The Origins of Charity


What exactly does the term IFCJ CHARITY mean, precisely? The term has many connotations nowadays — from giving alms to the poor, into some more heavenly, selfless method of giving.

So in case you were wondering, here would be the term’s origins. The rest is left up to you.

“….The word “charity” entered the English language through the French word “charite” which was derived from the Latin “caritas”.

In the twelfth century it indicated a state of benevolance towards the poor.


In the fifteenth century charity was used to indicate’the nation of simple or love affection that one was out of seeing the fellows; an event or body of individuals trying to embody that nation; the love of god, in both directions.

The fraternity was the embodiment of the ideal. In 1700, it meant ‘an optimistic judgement about the good intentions of others; an act of benevolence towards the poor or needy; an institution erected as a result of such an act.”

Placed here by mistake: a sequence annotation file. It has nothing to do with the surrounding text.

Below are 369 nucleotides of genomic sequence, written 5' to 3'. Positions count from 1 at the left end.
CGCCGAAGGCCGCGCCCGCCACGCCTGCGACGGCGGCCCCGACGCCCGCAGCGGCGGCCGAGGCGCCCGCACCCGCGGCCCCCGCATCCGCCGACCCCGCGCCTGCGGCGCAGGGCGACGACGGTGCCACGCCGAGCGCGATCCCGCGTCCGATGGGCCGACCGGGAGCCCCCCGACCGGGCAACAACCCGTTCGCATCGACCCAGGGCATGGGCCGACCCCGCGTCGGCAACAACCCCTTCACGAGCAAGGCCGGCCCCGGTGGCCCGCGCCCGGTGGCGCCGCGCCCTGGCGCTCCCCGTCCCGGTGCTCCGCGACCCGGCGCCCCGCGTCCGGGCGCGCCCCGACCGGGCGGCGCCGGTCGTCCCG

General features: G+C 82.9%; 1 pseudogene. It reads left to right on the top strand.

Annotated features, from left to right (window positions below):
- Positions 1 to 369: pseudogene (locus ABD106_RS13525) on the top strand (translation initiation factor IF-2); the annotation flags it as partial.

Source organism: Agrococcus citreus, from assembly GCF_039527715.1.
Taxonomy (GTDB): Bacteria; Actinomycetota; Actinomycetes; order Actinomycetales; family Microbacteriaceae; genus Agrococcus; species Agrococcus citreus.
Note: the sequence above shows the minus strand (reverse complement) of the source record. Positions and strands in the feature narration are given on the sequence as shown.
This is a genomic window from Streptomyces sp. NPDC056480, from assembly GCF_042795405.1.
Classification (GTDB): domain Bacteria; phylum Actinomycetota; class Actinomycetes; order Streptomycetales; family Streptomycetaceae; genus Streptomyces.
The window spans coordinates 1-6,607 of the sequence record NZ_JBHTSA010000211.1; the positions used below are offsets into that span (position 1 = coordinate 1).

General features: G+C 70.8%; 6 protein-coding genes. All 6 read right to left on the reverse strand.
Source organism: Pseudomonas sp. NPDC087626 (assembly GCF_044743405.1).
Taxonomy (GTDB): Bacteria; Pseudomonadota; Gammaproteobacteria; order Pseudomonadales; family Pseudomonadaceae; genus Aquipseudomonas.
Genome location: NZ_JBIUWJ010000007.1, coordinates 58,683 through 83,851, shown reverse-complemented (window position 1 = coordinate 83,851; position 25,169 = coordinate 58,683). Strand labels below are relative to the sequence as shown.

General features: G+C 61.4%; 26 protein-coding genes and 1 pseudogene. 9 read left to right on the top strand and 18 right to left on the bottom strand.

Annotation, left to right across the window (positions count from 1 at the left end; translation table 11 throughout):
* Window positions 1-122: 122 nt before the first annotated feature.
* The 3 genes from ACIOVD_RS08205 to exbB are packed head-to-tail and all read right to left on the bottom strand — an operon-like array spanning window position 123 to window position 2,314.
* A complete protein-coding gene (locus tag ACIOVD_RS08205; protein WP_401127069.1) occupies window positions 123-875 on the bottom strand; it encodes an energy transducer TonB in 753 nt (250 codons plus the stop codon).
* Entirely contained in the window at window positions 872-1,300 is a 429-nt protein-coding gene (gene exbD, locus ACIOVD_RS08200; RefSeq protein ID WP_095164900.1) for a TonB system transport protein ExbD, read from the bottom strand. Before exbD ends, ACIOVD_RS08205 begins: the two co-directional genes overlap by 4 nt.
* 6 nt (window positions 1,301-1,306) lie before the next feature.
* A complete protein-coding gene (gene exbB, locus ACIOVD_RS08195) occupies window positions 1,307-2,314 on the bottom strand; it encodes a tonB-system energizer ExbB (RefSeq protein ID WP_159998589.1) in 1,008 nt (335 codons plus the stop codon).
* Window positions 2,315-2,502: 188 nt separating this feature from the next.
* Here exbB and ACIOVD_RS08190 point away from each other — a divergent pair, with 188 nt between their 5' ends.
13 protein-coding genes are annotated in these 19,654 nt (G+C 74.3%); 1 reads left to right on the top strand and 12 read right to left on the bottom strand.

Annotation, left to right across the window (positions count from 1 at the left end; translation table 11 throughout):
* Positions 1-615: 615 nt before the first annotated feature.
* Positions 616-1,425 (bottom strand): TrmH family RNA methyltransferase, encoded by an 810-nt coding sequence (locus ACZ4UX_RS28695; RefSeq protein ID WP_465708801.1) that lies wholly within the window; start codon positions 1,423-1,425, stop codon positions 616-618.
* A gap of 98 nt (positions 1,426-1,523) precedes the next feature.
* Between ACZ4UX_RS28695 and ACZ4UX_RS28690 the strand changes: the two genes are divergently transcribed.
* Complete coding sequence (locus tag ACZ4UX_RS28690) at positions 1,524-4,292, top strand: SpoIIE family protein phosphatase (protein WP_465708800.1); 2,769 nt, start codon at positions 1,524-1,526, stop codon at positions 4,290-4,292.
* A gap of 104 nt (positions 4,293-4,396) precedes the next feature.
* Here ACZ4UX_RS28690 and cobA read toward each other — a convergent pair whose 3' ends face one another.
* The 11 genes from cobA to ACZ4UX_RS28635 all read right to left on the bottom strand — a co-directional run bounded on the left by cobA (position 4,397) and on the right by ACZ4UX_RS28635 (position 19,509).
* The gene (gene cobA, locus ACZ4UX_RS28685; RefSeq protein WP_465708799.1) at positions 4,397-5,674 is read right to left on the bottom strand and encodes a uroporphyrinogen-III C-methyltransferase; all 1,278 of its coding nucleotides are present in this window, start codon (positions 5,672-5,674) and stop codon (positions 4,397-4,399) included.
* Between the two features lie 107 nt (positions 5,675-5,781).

In Christian theology:

“…Love, in this sense of an unlimited loving-kindness towards all others, is held to be the ultimate perfection of the human spirit, because it is said to both glorify and reflect the nature of God. In its most extreme form such love can be self-sacrificial. Confusion can arise from the multiple meanings of the English word “love.”

The love that is caritas is distinguished by its origin, being Divinely infused into the soul, and by its residing in the will rather than emotions, regardless of what emotions it stirs up. This love is necessary for salvation, and with it no one can be lost.”

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